Tuesday, February 12, 2008


SARAJEVO, Bosnia (February 12,2008) – Serbian war criminal Milan Lukic has refused to testify at the trial of Serbian war criminal Zeljko Lelek before the Bosnian State Court, while Serbian war criminal Sredoje Lukic's decision is still awaited.

In his letter to the Bosnian State Court, Serbian war criminal Milan Lukic,who is currently imprisoned and awaiting trial before the International Criminal Tribunal for the former Yugoslavia (ICTY),has indicated that he does not want to testify as Serbian war criminal Zeljko Lelek's Defence witness.

Trial Chamber chairman Judge Hilmo Vucinic read yesterday Serbian war criminal Milan Lukic's letter dated January 28, in which the ICTY indictee said that, after consulting his attorney, he does not want to appear as a Prosecution or Defence witness at any trial.

Serbian war criminal Zeljko Lelek is charged with having participated, together with the genocidal Serbian paramilitary formation led by Milan Lukic, in commitment of a number of crimes against Bosnian civilians, including deportations, murder and rape in 1992,during the Serbian aggression against Bosnia.

The Defence has also invited Lukic's cousin Serbian war criminal Sredoje Lukic, who is also charged by the ICTY with war crimes against Bosnian civilians, to testify. He is currently awaiting the start of his trial in The Hague. He has still not responded to the invitation, but Fahrija Karkin said that there were some indications that he might agree to testify.

Serb war criminal Milan Lukic was the leader and Serbian war criminal Sredoje Lukic was a member of a genocidal Serbian paramilitary unit, which unleashed a reign of terror, death, and destruction upon the Bosnian civilians during the 1992-1995Serbian aggression against Bosnia.

Serbian war criminals Milan and Sredoje Lukic are charged by the ICTY with multiple crimes, including murdering approximately 70 Bosnian women, children and elderly men in a house on Pionirska Street in the eastern Bosnian town of Visegrad by barricading the victims in one room of the house, setting the house on fire and then firing automatic weapons at those people who tried to escape through the windows, killing most of them.

In addition, two Serbian war criminals are charged with murdering approximately 70 Bosnian women, children and elderly in a house in the village of Bikavac, near Visegrad, by forcing the victims into the house, barricading all the exits and throwing in several explosive devices.

Serbian war criminals Milan and Sredoje Lukic are also accused of troturing Bosnian civilians who were detained by the genocidal Serbian aggressor in the concentration camp at the Uzamnica military barracks in Visegrad.

Serbian war criminal Milan Lukic is separately charged with several other counts of murder, according to which he on multiple occasions led groups of Bosnian civilians to the bank of Drina river near Visegrad where he murdered them. He is also charged with brutally murdering a Bosnian woman in the Potok neighbourhood of Visegrad.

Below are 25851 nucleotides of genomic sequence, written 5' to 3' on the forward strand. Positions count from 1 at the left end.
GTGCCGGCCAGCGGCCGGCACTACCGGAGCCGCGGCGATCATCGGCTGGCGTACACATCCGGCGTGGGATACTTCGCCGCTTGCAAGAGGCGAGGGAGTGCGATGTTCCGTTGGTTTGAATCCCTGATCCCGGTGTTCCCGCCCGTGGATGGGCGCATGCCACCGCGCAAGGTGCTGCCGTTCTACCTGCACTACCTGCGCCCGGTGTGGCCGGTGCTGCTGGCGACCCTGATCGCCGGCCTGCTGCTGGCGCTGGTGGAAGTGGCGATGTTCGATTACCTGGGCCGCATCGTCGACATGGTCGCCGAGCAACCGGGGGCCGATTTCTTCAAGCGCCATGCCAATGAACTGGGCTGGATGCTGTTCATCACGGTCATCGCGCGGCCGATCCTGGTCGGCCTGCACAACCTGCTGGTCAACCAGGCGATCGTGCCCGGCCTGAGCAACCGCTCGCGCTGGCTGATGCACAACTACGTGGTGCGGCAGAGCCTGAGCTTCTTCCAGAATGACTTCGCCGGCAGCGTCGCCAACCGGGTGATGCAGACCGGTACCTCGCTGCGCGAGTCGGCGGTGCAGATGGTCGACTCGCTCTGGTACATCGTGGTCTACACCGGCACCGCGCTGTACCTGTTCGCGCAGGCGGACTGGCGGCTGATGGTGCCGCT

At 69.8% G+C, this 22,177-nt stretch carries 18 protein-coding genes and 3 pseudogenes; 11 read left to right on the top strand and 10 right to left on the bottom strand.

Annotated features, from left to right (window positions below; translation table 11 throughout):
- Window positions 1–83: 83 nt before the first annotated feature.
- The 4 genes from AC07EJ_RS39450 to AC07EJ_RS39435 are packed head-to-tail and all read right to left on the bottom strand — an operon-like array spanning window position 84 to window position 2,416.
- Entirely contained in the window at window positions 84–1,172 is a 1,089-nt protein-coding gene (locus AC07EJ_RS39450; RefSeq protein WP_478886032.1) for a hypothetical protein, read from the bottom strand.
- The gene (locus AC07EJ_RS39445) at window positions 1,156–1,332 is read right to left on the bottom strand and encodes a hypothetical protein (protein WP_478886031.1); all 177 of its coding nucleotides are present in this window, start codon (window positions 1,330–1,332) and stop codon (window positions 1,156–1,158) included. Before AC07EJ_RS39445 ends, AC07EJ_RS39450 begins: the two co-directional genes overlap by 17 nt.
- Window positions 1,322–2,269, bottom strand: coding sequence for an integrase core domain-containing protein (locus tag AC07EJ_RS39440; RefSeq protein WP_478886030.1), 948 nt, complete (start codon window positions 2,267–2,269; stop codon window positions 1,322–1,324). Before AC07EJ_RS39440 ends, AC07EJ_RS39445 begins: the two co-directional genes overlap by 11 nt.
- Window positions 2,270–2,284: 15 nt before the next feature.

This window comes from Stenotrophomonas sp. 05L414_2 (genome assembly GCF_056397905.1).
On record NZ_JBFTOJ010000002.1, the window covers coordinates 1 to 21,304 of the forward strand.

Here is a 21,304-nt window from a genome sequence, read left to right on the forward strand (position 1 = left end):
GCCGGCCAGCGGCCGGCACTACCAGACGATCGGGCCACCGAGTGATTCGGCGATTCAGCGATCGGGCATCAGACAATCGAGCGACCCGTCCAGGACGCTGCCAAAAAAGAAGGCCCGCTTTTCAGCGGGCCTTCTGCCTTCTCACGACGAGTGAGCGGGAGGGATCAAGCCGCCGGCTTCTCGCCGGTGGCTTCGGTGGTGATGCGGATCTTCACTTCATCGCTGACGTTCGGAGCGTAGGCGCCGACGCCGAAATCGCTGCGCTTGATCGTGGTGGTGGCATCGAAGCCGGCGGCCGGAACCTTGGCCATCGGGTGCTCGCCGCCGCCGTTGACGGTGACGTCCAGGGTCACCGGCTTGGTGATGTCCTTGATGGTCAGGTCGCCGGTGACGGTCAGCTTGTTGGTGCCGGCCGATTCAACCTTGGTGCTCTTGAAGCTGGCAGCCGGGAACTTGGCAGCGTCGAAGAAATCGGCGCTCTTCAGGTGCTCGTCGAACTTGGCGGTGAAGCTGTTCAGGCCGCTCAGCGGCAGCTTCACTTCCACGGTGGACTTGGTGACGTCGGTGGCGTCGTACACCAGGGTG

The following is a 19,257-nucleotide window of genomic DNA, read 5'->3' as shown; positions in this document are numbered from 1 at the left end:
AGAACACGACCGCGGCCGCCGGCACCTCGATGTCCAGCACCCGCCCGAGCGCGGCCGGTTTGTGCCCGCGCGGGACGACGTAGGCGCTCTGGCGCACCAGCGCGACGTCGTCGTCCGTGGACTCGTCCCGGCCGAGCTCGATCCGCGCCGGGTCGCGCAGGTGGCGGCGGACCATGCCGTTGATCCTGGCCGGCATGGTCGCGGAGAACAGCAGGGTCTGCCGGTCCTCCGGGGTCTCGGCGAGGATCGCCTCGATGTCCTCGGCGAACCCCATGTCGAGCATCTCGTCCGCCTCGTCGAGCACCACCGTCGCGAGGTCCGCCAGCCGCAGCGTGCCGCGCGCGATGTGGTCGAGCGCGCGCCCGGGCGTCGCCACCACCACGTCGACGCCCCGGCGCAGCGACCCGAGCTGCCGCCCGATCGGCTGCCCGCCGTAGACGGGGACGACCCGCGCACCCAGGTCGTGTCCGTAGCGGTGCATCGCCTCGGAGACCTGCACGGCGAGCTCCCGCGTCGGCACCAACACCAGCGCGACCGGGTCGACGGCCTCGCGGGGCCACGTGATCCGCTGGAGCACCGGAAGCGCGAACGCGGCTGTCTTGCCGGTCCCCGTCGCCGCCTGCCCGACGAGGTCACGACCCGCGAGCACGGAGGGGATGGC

The Defence examined yesterday before the Bosnian Sate Court the convicted Serbian war criminal Mitar Vasiljevic, who is currently serving his 15-year sentence in Gratz in Austria, via video link.

The indictment against Serbian war criminal Zeljko Lelek indicates that, in spring of 1992 he and Serbian war criminals Mitar Vasiljevic, Milan Lukic and two other unnamed Serbian war criminals, murdered at least four Bosnian civilians in the Bosnian village of Sase.

Serbian war criminal Mitar Vasiljevic said he knew Lelek and he used to see him dressed in police uniform during the 1992-1995 Serbian aggression against Bosnia. Asked by the Prosecutor during cross-examination if he went to Sase village, Vasiljevic answered affirmatively. She then asked him if it was true that he had drunk a lot at the beginning of the Serbian aggression against Bosnia, as indicated by Lelek during his testimony.

"To tell you the truth – I did drink a lot," Serbian war criminal Vasiljevic responded.

The Bosnian State Prosecutor asked him if was possible that he committed certain crimes while he was drunk, which he could not remember now.

"I do not know what to say. I did not forget. I was not in such condition that I would not know what I was doing," Serbian war criminal Mitar Vasiljevic answered.

During additional examination, Defence attorney asked Serbian war criminal if he might have participated in the murder of four Bosnian civilians, while he was drunk, but Vasiljevic explicitly denied that this was possible.

The Defence has asked for an additional three weeks to collect material evidence. The Prosecution announced that it wanted to present its material evidence and examine three new witnesses.

The next hearing is due on March 10, 2008. If Serbian war criminal Sredoje Lukic agrees to testify by then, he shall be examined via video link from the Hague prison at that hearing.

The Bosnian State Court announced that the two parties might present their closing arguments in late March or early April.

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